The Egyptian authorities have allowed the pound to drop about five percent against the dollar over the past three months in order to ease a liquidity crisis, a financial services company said Thursday. The liquidity shortage, mainly in the dollar but also to a lesser extent the Egyptian pound, which is in principle pegged to the dollar, has been going on for more than a year.
The official exchange rate in the country's banks has gone from 3.44 Egyptian pounds to the dollar in April/May to the current EP 3.55 to the dollar, according to EFG-Hermes figures. But in private exchange bureaus, the rate has changed from 3.48 to 3.62.
An analyst unconnected with the firm and who asked not to be identified, said the currency had fallen seven percent over the past six months, from 3.40 pounds to the dollar to the current rate of 3.60. Meanwhile, an EFG-Hermes analyst said the pound's slide against the dollar will continue in the months to come.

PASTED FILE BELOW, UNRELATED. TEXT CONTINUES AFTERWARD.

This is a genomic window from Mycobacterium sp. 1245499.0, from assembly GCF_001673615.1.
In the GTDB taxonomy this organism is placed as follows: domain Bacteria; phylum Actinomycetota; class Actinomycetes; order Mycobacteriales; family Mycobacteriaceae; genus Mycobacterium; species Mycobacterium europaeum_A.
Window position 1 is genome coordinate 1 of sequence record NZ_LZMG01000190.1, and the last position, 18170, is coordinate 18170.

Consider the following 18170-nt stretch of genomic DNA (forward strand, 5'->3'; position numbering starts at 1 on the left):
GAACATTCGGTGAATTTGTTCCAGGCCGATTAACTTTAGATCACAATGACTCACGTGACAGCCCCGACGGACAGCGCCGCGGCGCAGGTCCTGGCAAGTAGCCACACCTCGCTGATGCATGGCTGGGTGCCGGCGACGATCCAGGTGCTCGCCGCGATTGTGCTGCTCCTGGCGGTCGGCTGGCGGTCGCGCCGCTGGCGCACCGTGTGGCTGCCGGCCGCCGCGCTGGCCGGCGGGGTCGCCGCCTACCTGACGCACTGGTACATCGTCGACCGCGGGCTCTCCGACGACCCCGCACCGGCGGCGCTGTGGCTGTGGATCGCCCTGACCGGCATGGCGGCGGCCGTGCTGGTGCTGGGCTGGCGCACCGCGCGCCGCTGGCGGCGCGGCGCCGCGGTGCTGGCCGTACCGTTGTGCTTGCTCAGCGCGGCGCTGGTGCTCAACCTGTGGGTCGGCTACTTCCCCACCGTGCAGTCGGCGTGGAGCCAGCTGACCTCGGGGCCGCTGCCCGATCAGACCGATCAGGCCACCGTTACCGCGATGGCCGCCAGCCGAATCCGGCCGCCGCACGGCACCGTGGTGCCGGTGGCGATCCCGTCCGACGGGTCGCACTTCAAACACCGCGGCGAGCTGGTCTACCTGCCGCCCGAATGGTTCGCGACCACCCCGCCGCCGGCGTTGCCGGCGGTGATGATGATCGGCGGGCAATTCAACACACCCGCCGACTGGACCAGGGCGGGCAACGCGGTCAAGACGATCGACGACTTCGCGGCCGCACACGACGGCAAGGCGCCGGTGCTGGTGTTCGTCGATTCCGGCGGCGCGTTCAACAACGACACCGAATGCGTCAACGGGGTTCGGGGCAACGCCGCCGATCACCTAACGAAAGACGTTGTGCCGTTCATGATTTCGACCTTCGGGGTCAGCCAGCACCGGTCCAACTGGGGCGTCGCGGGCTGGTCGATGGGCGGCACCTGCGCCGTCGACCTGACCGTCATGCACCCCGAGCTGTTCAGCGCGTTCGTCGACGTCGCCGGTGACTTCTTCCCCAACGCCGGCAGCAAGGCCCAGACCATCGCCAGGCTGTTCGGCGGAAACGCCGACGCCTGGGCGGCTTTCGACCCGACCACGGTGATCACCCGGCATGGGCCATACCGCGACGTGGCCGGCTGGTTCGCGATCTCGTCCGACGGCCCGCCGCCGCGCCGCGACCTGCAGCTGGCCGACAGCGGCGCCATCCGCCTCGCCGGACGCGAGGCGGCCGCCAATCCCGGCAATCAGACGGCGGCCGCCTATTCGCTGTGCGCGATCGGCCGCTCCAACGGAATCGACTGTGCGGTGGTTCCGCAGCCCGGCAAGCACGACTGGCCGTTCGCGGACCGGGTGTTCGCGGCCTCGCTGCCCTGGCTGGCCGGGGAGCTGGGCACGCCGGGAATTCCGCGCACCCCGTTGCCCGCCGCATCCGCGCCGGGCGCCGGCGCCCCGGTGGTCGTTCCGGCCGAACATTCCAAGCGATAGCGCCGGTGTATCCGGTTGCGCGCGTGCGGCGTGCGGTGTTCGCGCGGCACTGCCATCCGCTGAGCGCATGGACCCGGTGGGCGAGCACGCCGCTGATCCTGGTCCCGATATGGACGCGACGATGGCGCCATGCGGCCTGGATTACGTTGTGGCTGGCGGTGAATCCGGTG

The decline of the Egyptian currency, boosts exports, which rose to $1.1 billion in the first quarter of 2000 compared to $800 million in the first quarter of the previous year.
President Hosni Mubarak said at the end of April that the country was suffering from a liquidity crisis because of excessive spending on infrastructure projects, state banks' bad loans, a flight of capital and a lack of investment from abroad. - (AFP)
© Agence France Presse 2000
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